Samsung Electronics started mass-producing 256GB embedded Universal Flash Storage chips for contemporary vehicles, the company announced Thursday. The solution is described as the industry's first eUFS chip designed for automotive applications based on the latest UFS 3.0 standard completed in late January. The chips are already being shipped to automakers looking to implement Advanced Driver Assistance Systems in the near future, Samsung said, without naming any clients. The cutting-edge dashboards and infotainment solutions are predicted to soon be found in luxury vehicles and given Samsung's history in the automotive industry, the firm is expected to be supplying at least one major German vehicle manufacturer with its new chips, with Volkswagen and Mercedes-Benz being the most likely candidates.
In accordance with the UFS 3.0 specification, Samsung's latest chips have been designed to withstand a wide temperature range, from -40°C ( -40°F) to 105°C (221°F), both in power-saving and fully operational modes. While the older eMMC 5.1 standard already supported operations at such low temperatures in practice, its traditional implementations are limited to 85°C (185°F), whereas its warranties generally don't cover system damage sustained at temperatures below -25°C (-13°F). On the other hand, the UFS 3.0-based platform doesn't differentiate between its operational temperature range and that covered by its warranty, being designed to offer more flexibility and consistency across a wide variety of use cases, Samsung boasts. Compared to the previous UFS 2.1 standard, UFS 3.0 offers data speeds of up to 11.6Gbps per lane or 23.2Gbps in total, which amounts to a 100-percent performance increase.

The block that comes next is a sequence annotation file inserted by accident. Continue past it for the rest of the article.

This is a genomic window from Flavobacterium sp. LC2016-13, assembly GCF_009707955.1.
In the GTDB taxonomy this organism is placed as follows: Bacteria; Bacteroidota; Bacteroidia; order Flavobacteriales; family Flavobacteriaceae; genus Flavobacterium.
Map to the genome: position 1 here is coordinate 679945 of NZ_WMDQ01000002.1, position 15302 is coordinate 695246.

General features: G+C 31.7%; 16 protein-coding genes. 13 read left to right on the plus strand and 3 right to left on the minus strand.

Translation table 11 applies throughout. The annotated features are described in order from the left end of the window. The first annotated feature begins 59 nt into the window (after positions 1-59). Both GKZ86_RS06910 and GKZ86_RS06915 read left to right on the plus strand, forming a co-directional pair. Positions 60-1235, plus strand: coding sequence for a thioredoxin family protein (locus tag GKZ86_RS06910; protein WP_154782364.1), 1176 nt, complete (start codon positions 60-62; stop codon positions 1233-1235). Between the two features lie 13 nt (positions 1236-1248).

The new eUFS chips with 256GB of storage are eventually meant to succeed Samsung's 128GB modules whose large-scale production started last September, though the South Korean original equipment manufacturer is expected to continue offering both for the foreseeable future. While the latest memory solutions will debut in high-end vehicles, Samsung believes they'll soon trickle down to other product categories, though the firm has yet to attach a specific timeframe to these predictions. The company's semiconductor division has been responsible for the majority of its massive growth recorded in recent years and while the global demand for memory chips is eventually expected to decline, the Seoul-based chaebol remains adamant to take advantage of the current state of the market before the competition catches up to it in terms of production capacity and customer interest transitions to another technology.